Seattle Courant

Friends in High Places

By Keith Vance
February 26, 2009 03:02PM

There are a couple of projects worth looking into to see the influence Allen has on Seattle politics: the South Lake Union Trolley and the Mercer Street project.

Let's start with the South Lake Union Trolley.

How long did it take Allen to get his streetcar rolling? Nickels proposed the street car in 2003, two years later it was approved by the City Council and by 2007 the South Lake Union Trolley was operational - funny acronym and all. That's pretty fast considering how long the city has been hemming and hawing over other seemingly more important projects like the Alaskan Way Viaduct and light rail. Of course, those projects will cost billions and the streetcar was about $50 million.

The City Council was initially tepid to the idea of investing transportation money into a 1.3 mile streetcar line, at a cost of about $40 million a mile. There was some discussion that the money could be better spent expanding bus service. But council member Drago and Nickels campaigned hard for Allen's streetcar and they got it.

And just last December Drago convinced enough of her colleagues on the council to approve expanding the streetcar service. Council members Nick Licata and Richard McIver have both consistently opposed funding the streetcar and voted against the $600 million expansion. Licata told the Seattle P-I that too much is unknown about the project, such as how it will effect bus service, and where the money will come from.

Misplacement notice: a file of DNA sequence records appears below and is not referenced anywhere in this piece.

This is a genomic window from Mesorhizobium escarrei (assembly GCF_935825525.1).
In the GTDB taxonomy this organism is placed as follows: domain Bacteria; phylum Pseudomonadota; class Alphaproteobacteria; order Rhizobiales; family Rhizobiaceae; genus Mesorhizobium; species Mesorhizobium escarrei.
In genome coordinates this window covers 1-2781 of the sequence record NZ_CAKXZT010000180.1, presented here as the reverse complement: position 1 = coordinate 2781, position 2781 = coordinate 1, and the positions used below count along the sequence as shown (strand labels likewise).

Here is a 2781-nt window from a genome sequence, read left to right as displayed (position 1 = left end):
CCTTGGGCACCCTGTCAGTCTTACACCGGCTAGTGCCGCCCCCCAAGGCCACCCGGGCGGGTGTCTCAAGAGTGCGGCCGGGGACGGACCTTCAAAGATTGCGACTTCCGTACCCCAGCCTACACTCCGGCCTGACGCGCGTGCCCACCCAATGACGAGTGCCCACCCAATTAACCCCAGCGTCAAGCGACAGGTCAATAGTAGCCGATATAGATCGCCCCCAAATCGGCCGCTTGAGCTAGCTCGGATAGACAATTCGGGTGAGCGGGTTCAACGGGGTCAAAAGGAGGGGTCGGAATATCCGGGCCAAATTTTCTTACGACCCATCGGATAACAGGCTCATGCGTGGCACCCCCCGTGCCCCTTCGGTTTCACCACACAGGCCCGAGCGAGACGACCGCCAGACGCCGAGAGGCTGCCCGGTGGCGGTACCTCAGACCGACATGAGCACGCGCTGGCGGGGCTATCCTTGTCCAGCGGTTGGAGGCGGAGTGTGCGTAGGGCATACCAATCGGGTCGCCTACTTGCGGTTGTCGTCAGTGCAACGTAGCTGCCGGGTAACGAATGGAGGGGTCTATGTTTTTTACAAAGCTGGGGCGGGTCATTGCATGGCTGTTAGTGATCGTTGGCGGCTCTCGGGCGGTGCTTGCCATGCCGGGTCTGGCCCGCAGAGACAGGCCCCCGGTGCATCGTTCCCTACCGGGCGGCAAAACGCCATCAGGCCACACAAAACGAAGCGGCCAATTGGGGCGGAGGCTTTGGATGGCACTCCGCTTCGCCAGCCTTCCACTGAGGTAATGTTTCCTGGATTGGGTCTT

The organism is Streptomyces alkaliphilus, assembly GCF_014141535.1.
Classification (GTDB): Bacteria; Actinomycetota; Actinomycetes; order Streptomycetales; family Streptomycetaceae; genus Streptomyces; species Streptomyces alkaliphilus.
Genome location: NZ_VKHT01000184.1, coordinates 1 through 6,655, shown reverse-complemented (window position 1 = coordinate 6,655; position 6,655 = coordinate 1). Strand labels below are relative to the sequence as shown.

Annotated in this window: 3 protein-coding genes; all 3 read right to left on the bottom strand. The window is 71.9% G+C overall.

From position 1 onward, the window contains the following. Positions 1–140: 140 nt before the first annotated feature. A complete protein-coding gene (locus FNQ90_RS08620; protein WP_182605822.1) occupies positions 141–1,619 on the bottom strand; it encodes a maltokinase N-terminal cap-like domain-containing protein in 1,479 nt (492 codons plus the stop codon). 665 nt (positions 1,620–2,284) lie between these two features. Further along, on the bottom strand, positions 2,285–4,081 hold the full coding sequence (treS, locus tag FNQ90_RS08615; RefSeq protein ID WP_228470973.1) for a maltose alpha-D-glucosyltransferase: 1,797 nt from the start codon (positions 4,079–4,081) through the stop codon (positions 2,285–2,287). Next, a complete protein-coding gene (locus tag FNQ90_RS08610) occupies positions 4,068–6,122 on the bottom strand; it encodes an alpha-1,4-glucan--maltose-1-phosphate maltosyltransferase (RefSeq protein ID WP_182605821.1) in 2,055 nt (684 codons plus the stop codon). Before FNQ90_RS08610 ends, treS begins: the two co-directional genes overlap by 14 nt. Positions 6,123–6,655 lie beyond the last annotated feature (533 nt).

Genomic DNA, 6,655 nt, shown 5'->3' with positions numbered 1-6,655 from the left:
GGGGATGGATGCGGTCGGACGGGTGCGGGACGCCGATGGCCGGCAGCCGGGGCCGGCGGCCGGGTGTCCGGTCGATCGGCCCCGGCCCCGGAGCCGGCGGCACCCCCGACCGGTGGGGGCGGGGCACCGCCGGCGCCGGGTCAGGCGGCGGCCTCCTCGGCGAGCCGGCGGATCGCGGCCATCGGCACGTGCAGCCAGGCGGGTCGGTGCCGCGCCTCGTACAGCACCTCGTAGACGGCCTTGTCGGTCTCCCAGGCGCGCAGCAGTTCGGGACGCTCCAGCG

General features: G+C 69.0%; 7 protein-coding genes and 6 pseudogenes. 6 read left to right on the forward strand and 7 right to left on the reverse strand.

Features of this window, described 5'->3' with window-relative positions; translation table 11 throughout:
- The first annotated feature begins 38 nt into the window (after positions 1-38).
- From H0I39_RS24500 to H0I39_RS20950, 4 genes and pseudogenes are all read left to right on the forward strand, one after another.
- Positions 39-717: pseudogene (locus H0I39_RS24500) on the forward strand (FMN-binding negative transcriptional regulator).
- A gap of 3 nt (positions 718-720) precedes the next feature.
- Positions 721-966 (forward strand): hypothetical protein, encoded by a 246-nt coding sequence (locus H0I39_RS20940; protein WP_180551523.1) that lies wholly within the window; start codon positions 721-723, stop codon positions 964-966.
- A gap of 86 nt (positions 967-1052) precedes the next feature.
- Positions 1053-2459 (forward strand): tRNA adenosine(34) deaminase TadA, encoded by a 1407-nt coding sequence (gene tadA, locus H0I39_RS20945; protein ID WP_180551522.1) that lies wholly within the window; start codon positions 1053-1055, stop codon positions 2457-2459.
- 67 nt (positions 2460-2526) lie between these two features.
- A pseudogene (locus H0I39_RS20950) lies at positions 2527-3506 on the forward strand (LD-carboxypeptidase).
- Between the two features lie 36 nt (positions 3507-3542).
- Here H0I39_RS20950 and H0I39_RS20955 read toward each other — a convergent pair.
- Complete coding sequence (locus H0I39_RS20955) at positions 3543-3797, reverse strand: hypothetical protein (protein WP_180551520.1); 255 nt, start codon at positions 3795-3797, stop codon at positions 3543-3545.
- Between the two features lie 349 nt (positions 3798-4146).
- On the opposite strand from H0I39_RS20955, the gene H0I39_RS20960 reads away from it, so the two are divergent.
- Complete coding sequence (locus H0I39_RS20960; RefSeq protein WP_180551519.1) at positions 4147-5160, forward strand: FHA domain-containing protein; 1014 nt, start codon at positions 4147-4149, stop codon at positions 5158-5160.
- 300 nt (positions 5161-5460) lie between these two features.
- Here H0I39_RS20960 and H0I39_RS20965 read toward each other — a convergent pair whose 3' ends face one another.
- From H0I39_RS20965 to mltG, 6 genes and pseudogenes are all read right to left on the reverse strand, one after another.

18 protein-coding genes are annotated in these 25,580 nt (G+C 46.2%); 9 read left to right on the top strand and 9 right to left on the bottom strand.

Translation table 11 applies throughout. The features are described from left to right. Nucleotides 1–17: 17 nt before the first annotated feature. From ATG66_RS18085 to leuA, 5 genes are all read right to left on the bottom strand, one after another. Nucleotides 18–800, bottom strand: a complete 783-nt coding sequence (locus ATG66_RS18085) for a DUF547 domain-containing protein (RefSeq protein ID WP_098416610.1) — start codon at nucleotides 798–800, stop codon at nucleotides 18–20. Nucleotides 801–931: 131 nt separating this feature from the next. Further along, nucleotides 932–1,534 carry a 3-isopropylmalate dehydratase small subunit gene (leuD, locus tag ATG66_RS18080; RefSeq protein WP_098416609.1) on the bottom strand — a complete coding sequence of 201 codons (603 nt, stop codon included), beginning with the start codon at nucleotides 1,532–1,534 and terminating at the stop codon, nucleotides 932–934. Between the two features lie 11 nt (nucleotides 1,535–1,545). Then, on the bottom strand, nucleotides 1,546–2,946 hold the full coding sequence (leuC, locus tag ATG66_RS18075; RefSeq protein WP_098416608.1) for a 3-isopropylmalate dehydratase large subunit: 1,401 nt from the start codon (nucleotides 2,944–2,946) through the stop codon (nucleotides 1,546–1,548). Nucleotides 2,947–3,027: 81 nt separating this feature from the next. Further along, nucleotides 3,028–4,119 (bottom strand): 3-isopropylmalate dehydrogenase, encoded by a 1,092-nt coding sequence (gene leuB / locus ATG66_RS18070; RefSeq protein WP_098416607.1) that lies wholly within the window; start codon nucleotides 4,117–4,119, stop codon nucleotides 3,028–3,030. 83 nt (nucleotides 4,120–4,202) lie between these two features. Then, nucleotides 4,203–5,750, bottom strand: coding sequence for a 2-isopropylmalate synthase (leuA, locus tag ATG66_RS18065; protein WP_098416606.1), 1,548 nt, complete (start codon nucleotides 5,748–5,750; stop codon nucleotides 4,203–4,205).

Now let's take a look at the other, more costly project.

To fix what some are calling the "Mercer Mess" is going to cost more than $200 million. The idea is to redevelop Mercer Street in South Lake Union - making it a boulevard with sidewalks and trees.

Opponents of the Mercer project are saying that it's nothing more than a beautification project dressed up to look like a transportation project - a gift to Allen. The city's own study shows that redeveloping Mercer will only improve westbound traffic slightly and eastbound traffic will actually move slower.

Originally Nickels proposed the Mercer project back in 2002 to help strengthen his and Allen's plan to build a biotech center in South Lake Union, now he's pitching it as a necessary component of replacing the Alaskan Way Viaduct, in other words, it's a transportation project and should be funded as such.

But the City Council has held up the money for the Mercer project until it's completely funded, which at this time they're about $50 million short.

And now this week, it appears that Nickels and Drago hoodwinked the City Council when they pushed a vote to remove the spending restriction on the Mercer project money. The vote on Monday was an attempt by the council to show legislators in Olympia that the Mercer project was ready to go, all they needed was $50 million in federal stimulus money.

Well on Tuesday they learned that they didn't get the money from the feds and some of the council members feel like they got duped into releasing the money by Drago and Nickels. Council members Licata and Rasmussen, both voted against lifting the proviso, released a statement requesting that the council reverse Monday's decision and that they should hold off on starting the Mercer project until they have the money to complete it.

When asked whether he felt tricked, Licata said, "If what the state legislators said was true, it is difficult to arrive at any other conclusion."

The story of the "Mercer Mess" is certainly far from over, when it is, maybe South Lake Union should be called Allentown and their mascot a Vulcan? Yikes, let's hope not.

Read more about the Mercer project and the council's vote on Monday.